Quiet in the Garden
Aliki
HarperCollins (2009)
ISBN 9780061552076
Reviewed by Grayce Richardson (age 5) for Reader Views (3/09)

 

“This picture (on the book’s cover) reminds me of Texas Bluebonnets. I like the little boy and his rabbit. This book is six stars. He had a picnic and I want to make my own garden. I like butterflies. I like how the animals asked questions. I want to plant my own flowers. Mom, can we do it after school tomorrow?”

Parent’s Note:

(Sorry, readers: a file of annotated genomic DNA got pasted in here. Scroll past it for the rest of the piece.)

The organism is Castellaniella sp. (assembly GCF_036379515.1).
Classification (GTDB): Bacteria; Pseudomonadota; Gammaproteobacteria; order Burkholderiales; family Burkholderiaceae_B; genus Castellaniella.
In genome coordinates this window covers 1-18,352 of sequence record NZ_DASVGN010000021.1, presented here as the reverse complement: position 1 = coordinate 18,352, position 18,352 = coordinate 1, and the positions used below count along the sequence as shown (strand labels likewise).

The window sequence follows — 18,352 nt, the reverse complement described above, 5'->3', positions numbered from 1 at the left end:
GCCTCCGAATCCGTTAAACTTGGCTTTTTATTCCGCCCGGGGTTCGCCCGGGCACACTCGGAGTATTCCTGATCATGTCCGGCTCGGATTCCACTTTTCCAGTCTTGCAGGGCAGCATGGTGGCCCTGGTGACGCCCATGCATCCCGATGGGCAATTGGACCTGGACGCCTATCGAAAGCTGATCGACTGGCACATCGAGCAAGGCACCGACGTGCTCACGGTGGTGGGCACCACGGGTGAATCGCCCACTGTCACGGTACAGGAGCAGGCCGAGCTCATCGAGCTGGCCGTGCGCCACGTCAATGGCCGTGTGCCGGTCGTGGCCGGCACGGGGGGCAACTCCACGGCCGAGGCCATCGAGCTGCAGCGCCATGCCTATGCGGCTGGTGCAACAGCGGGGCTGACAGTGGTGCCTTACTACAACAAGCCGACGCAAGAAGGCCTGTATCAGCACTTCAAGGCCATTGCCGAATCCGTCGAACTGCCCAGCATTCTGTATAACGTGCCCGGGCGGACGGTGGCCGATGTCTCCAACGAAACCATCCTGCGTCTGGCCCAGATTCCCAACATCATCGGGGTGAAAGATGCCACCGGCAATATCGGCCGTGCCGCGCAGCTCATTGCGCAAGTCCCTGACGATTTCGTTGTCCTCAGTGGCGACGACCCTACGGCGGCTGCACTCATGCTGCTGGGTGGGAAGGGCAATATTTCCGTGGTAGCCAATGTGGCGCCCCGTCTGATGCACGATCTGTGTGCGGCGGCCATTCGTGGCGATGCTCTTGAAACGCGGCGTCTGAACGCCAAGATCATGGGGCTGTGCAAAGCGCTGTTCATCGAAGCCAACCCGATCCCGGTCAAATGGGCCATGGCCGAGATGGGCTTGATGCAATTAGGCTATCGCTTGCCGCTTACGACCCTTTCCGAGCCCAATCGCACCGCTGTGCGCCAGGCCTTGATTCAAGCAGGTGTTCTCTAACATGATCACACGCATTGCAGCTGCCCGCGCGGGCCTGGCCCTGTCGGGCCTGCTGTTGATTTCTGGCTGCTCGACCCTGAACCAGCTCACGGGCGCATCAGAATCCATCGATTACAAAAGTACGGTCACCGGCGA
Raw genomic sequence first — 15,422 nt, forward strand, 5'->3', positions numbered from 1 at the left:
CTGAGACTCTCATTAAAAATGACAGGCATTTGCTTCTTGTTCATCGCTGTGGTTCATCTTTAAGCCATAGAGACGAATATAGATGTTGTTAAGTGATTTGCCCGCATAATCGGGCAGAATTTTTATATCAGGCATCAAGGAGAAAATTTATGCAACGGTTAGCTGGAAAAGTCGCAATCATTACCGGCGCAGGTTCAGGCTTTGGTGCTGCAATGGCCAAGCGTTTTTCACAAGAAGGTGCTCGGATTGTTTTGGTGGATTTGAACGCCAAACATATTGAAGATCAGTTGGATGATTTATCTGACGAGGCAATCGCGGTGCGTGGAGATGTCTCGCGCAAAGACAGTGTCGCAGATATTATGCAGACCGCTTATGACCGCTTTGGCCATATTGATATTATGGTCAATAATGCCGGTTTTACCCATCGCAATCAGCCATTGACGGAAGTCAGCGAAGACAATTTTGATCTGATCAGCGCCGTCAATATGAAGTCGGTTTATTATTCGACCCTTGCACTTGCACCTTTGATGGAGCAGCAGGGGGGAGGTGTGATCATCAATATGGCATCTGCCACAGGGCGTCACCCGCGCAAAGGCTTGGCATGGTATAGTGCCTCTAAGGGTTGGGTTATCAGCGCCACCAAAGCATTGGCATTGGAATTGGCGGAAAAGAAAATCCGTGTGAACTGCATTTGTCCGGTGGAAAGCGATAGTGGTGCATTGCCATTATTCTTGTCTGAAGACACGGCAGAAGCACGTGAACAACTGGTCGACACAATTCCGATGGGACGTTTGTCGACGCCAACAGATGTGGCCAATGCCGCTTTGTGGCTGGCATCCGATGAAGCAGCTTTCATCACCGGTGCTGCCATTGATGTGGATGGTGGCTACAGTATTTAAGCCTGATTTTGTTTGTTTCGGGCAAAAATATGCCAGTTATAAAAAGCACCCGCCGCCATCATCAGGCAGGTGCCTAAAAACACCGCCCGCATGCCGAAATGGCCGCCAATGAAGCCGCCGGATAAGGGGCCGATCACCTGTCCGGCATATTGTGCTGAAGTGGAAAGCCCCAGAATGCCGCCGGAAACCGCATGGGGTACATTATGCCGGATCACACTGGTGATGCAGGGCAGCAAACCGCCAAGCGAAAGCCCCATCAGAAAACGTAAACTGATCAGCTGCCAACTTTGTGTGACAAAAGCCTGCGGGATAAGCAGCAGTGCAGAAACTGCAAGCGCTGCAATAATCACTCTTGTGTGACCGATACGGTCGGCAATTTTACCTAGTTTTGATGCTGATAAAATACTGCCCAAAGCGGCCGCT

I was instantly captivated by the cover illustration and the rest of the book did not disappoint. The book has several things to offer children. The boy tells the overall story of what being quiet in the garden lets him hear and see. All sorts of insects and animals make their home in the garden and they have little conversations with each other, serving as sub-text to the main story. Additionally, Aliki uses a lot of onomatopoeia to capture the sounds he hears, which I love. Those three aspects of “Quiet in the Garden” really enrich it for the child’s overall experience. And best yet, at the end, he has a page dedicated to planting a garden, written for child understanding. Nicely done.

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